The Trip Advisor Curse

Picture 8our soon-to-be local grocery in Atrani

Since I started planning vacations for Scott and I in 2008 (as opposed to road tripping with my girlfriends and sleeping in cars), I’ve learned what a blessing AND a curse Trip Advisor and the interwebs at large can be.

Sure, on one hand traveler reviews and photos can be the lifesaver that prevents you from making a big mistake when a hotel or restaurant doesn’t live up to its glossy website. But on the other hand, it can lead to obsessive worrying, deluded expectations, and a completely underwhelming reveal. It’s difficult to maintain a sense of adventure when it’s so easy to double and triple check all variables in advance.

In the past I’ve created spreadsheets to compare Mexican resorts, and agonized over the presence of ants at a Costa Rican beach hotel.

I’ve always been a picky traveler (thanks Mom) when I’m the one doing the planning (showing up and going along for the ride is awesome in whole other ways), and the internet has enabled me. Bad internet.

Particularly dangerous is my addiction to the traveler photos of hotels. It’s pleasing to accurately anticipate the conditions you can expect to find yourselves in, but it takes away my favorite part of a vacation—the big reveal—when the hotel looks just like the 100+ photos you’ve been looking at.

But it’s like vacation crack.

Or maybe vacation marijuana—a gateway drug. Because now when the photos available aren’t up to my standards (people never take enough pics of the bathroom), I search Flickr and Picasa.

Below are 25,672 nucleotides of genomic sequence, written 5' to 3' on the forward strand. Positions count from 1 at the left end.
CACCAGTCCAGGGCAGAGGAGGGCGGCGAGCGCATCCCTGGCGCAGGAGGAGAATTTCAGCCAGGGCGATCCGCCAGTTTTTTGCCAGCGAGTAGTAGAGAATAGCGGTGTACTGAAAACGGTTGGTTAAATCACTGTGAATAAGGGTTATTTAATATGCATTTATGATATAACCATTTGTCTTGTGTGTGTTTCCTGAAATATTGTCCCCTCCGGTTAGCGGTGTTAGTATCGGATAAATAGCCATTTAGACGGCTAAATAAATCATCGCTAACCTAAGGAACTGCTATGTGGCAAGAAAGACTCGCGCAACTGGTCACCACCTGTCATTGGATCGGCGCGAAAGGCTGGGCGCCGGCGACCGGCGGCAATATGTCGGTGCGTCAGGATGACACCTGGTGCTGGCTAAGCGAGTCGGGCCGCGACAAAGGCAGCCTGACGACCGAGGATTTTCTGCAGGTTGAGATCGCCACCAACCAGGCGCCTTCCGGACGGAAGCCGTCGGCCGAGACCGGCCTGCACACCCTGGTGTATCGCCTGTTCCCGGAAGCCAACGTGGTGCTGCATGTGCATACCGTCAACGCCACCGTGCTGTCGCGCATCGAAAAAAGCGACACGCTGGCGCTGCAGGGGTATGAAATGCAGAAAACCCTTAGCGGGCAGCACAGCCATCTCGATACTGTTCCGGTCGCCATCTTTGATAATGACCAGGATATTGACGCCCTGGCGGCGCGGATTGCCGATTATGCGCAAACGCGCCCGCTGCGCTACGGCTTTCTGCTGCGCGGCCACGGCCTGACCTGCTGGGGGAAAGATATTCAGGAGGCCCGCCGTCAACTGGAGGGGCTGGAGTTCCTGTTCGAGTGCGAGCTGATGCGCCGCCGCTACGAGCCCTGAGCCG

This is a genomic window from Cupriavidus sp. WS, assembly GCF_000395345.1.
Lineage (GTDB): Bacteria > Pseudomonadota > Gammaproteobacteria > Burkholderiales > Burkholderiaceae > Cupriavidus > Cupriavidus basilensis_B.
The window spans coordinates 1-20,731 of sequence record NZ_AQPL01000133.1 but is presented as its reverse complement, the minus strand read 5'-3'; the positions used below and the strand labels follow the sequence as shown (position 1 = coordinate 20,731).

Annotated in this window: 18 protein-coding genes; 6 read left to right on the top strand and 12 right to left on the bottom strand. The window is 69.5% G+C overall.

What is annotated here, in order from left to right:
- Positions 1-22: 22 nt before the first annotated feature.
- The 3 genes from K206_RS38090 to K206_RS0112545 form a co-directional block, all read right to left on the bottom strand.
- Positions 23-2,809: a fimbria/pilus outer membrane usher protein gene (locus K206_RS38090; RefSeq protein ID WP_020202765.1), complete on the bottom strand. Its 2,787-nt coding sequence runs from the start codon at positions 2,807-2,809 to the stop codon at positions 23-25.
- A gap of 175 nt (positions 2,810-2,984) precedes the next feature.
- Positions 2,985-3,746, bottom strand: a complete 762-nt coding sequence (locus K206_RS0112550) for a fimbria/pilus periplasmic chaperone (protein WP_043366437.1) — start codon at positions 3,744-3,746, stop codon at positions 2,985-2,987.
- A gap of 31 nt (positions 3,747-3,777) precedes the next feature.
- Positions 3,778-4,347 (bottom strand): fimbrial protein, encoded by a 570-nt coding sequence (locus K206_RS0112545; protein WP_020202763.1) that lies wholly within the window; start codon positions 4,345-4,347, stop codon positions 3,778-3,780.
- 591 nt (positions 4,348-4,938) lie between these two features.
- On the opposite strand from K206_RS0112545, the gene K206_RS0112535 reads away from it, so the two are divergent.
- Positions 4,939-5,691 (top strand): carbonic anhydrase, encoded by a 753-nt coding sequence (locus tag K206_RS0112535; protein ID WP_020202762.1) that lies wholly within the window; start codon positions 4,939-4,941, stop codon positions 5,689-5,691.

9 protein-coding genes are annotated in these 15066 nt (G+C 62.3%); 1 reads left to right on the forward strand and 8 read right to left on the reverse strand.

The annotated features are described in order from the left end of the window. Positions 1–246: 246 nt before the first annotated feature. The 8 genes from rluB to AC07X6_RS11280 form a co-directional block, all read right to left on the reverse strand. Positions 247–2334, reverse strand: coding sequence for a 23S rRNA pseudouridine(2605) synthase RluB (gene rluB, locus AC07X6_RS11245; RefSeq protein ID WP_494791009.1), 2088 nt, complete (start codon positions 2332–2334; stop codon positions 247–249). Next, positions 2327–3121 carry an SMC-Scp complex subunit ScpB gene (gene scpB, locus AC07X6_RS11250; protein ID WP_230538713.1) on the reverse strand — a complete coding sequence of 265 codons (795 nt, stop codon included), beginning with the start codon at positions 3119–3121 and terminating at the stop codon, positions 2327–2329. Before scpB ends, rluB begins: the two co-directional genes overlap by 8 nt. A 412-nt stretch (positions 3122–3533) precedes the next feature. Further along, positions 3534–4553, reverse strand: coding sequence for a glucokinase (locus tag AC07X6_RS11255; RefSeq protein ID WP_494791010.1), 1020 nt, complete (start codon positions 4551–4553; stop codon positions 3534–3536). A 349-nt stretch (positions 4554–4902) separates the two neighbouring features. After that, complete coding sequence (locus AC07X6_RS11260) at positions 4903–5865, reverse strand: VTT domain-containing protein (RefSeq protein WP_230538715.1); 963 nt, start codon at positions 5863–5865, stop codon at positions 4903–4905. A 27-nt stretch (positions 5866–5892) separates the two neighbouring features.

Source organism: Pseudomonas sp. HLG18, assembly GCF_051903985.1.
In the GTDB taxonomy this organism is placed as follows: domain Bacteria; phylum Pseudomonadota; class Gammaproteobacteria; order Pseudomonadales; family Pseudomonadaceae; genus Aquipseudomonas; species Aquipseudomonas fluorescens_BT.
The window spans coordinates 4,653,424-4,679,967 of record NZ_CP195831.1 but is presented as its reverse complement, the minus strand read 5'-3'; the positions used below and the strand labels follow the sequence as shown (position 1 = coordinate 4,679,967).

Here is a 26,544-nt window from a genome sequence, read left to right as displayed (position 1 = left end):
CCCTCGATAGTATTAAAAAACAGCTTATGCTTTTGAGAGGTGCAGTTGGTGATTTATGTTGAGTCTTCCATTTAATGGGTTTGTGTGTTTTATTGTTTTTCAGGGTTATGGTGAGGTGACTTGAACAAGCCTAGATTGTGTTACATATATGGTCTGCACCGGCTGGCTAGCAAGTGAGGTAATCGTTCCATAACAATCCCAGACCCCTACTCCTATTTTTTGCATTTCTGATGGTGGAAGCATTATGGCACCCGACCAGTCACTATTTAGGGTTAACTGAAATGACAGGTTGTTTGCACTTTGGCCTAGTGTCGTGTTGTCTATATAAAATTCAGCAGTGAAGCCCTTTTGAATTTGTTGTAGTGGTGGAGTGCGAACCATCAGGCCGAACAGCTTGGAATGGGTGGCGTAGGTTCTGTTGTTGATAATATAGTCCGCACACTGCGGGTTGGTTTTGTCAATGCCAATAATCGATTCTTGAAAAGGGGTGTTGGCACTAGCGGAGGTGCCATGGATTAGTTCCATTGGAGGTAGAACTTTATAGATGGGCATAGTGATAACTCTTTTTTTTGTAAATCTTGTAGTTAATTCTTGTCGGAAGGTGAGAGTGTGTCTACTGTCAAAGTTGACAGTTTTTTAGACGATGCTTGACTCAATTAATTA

And then there’s Google Maps. Living in Italy in 2003 without Google maps was annoying. They had some half-assed substitute that was more like MapQuest.  All I wanted was drag and drop  maps—it hadn’t occurred to me that a country as half-assed as Italy would ever have something like street view. (Did street view even exist for me to wonder about in 2003?)

But now? Does it ever! Besides being able to map our walks from the train station to the hotel in Florence and Rome, I can even map the road past our little apartment in Atrani (the smallest village in Italy), and follow it to the nearest supermarket, whose name and location I ascertained from a traveler review. Would the caretaker have told us all this when we arrived? Probably. But I can sleep better at night now knowing all the unfamiliar will look familiar.

Is this wrong? Quite possibly. It’s the exact opposite of how Scott likes to experience a trip. Which can be frustrating at times when he doesn’t want to share in the joy of finding yet another person’s blog who stayed where we’re staying and talked about it. But I get his reasoning.

Is he worried right now about our seating assignment not being pre-booked and the possibility of us being split up on our honeymoon? Or what train to book to Salerno? Or the overcrowding on SITA buses?

Not so much.

Is he expecting to get a deluxe room for our first night in Florence, with a huge marble soaking tub and a private balcony overlooking the courtyard where Michelangelo learned to sculpt?

Nope.

Will he look out over the tiny village of Atrani towards the Mediterranean from our cliff-face vacation rental and think, this looks just like all the pictures?

Probably not.

Who wins in these situations? The anticipatory overprepareds or the blissfully ignorant adventurers?

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